A more convenient way  is to use REFSEL = INTVCC1 (1/2 Vddana) and have your signal maximum to be 3.3 V. Then you set gain to 1/2. This way you don't need a separate reference ,just make sure your Vddana is a reasonably clean supply. And you can have full 0 - 3.3 V signal mapped into full ADC scale.l  I personally prefer this variant.

to be honest i didnt go to that level in microcontroller, i played with arduino and mbed before which is really high level "you basicly dont know what is going on in the backscene" .. and now, im playing with 32-bit mcu ..
but i can see ASF framework have these options so it would be somthing like this:

right?


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Quote
Sorry to contradict you guys, you don't need the diodes to be connected to 3.3V but you do need a 3.3V zener (instead of the 5V connection). Even if you connect the diodes to the 3.3V rail the zener should be there to prevent excessing input current to elevate the rail voltage, or your µC would be feeding itself from the external source rather than the supplied current source, this could bring all sort of issues, like magic smoke escaping from the MCU or the PSU.

would it be better to have 5v zener on input without resistor and then the voltage divider ? or voltage divider then zener ? or it really doesn't matter (i guess it does because the voltage divider would protect the zener?)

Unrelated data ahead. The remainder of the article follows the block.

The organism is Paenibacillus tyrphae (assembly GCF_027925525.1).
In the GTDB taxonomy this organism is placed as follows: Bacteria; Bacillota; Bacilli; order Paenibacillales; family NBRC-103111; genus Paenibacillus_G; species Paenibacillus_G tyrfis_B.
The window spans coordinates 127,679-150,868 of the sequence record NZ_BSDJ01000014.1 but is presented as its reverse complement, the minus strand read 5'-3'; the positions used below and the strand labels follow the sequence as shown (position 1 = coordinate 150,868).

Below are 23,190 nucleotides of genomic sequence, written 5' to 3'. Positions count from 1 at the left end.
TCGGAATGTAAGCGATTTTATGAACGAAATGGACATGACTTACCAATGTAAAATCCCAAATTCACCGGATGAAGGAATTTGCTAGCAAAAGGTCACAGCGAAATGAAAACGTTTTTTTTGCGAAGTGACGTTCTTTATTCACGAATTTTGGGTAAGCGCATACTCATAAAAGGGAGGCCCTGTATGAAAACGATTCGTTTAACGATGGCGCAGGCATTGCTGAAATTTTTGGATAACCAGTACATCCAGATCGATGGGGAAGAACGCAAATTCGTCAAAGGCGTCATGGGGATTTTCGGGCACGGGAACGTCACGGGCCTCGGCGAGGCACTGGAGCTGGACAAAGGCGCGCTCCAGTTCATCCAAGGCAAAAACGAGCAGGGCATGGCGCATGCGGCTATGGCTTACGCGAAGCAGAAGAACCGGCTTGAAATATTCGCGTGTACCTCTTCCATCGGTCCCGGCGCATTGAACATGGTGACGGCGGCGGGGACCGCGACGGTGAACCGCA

but would that limit the design parameters because zener has dynamic internal resistance which has range that you have to be in ? so now the voltage divider selection is depending on:
- maximum input impedence of (adc)
- minimum output impedence of (sensor)
- zener dynamic internal resistor range? << if that even exist  :-DD


is that correct? i really got all these questions in my mind and i think i would im learning a lot by knowing their answers


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Quote
yes, another option, a really good one when space is premium, is to use TVS ICs, a bit expensive for some applications but usually not a problem in industrial applications. (I do that for living)

thank you i will research about it..
« Last Edit: May 24, 2018, 09:30:46 am by hsn93 »
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Offline ataradov

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Re: MCU adc circuit protection
« Reply #7 on: May 24, 2018, 05:39:45 pm »
You are protecting the MCU, so put the protection in front of the MCU. Ultimately it does not matter that much. It is just cleaner, IMO.

but i can see ASF framework have these options so it would be somthing like this:
Correct.

Alex